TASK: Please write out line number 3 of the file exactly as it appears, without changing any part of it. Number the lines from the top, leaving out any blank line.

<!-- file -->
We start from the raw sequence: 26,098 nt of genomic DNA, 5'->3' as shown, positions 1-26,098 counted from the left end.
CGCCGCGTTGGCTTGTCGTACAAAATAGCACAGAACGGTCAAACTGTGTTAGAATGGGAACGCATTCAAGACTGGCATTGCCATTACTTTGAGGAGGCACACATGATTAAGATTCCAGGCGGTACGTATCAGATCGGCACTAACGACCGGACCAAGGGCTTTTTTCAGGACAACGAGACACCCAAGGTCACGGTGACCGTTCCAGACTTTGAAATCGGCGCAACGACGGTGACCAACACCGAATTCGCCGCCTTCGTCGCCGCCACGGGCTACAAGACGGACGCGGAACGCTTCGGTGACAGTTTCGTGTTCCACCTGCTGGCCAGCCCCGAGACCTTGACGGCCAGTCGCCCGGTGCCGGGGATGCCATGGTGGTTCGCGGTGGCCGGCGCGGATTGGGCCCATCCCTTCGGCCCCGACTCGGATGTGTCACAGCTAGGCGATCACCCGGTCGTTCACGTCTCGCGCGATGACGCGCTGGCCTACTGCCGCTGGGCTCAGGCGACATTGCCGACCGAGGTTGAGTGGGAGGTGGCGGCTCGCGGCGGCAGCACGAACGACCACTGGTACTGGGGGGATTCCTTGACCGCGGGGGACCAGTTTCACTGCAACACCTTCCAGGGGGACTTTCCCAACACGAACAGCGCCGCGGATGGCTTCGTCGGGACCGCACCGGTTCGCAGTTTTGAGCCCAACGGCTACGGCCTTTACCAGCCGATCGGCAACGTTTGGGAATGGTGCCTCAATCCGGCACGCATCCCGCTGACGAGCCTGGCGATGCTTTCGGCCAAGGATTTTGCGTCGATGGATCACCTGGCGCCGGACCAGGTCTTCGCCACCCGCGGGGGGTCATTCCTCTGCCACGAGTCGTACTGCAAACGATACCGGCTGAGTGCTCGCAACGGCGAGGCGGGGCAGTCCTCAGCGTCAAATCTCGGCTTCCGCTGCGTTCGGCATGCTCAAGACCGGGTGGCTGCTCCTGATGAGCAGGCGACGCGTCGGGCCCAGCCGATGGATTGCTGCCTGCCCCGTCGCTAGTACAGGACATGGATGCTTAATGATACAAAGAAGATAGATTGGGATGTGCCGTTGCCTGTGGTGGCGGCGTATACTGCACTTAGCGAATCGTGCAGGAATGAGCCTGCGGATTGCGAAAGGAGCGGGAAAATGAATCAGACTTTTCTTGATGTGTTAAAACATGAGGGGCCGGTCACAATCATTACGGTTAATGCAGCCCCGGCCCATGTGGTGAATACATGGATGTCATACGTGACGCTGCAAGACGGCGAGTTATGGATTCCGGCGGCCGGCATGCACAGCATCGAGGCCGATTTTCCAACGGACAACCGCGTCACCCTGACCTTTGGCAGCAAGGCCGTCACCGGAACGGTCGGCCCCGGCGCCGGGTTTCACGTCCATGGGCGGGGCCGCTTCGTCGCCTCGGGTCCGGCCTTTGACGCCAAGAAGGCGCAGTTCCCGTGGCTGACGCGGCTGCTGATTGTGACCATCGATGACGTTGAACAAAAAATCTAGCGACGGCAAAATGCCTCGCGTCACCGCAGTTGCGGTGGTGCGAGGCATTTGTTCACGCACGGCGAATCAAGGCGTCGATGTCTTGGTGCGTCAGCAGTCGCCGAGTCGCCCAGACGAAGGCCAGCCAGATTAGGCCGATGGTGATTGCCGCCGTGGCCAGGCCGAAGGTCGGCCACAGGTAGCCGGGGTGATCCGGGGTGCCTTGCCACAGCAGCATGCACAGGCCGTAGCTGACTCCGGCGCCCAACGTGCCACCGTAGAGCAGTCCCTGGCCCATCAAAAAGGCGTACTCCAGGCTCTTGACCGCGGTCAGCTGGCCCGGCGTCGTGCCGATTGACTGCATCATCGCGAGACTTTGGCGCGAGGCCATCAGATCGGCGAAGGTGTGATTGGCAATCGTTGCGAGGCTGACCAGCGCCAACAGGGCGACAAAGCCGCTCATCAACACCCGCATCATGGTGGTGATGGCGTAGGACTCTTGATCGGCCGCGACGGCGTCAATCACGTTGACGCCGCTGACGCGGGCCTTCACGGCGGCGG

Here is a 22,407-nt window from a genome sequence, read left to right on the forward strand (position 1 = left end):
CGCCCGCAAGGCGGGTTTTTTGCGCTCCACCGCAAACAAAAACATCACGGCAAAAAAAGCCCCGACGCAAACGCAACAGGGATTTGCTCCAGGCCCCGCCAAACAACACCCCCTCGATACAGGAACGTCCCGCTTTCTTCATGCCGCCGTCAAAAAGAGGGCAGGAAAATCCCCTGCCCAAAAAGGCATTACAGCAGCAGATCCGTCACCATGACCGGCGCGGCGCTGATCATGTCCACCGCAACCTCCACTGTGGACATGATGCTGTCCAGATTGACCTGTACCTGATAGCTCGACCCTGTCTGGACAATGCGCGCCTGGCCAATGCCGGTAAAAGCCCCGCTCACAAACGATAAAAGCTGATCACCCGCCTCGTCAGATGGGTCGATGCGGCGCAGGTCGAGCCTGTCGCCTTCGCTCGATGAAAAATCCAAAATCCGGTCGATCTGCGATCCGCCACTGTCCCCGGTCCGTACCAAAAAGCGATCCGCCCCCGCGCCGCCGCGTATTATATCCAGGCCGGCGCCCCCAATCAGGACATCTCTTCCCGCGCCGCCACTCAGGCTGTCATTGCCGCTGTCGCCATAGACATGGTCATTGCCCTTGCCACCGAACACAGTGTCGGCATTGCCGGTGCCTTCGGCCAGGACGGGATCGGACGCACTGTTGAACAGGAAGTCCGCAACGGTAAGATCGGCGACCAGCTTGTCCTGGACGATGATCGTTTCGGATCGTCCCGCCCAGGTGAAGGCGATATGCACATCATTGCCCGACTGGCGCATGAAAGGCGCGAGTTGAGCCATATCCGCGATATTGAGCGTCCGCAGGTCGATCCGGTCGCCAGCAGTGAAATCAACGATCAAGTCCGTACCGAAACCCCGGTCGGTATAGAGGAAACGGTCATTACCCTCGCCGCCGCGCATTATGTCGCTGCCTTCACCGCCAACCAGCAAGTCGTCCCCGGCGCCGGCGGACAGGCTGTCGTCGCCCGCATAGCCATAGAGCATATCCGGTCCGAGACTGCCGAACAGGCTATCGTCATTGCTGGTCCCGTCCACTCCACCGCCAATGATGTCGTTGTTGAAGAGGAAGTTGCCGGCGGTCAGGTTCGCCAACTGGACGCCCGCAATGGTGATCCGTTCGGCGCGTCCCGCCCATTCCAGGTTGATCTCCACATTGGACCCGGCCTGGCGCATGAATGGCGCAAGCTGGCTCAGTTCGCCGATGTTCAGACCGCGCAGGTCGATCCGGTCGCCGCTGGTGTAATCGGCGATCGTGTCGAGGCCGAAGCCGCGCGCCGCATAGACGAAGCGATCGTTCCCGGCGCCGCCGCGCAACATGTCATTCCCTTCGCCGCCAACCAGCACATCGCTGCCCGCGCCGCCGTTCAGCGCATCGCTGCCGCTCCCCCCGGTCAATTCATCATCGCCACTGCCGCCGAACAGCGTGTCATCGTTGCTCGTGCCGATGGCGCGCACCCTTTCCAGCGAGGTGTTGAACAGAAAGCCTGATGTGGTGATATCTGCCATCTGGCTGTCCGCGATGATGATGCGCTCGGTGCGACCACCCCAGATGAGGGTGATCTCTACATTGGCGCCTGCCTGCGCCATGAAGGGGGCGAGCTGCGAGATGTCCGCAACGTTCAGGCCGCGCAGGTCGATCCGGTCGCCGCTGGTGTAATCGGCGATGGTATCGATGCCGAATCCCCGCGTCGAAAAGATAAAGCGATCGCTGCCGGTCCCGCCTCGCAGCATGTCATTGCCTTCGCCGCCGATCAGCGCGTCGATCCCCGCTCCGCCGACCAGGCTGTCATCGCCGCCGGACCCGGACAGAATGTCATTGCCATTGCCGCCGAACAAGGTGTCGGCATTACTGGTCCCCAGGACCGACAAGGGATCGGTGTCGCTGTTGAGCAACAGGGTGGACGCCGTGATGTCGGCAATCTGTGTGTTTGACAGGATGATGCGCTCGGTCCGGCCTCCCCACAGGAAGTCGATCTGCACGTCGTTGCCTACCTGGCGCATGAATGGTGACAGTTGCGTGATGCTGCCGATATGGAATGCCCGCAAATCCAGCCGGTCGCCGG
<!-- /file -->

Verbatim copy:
Here is a 22,407-nt window from a genome sequence, read left to right on the forward strand (position 1 = left end):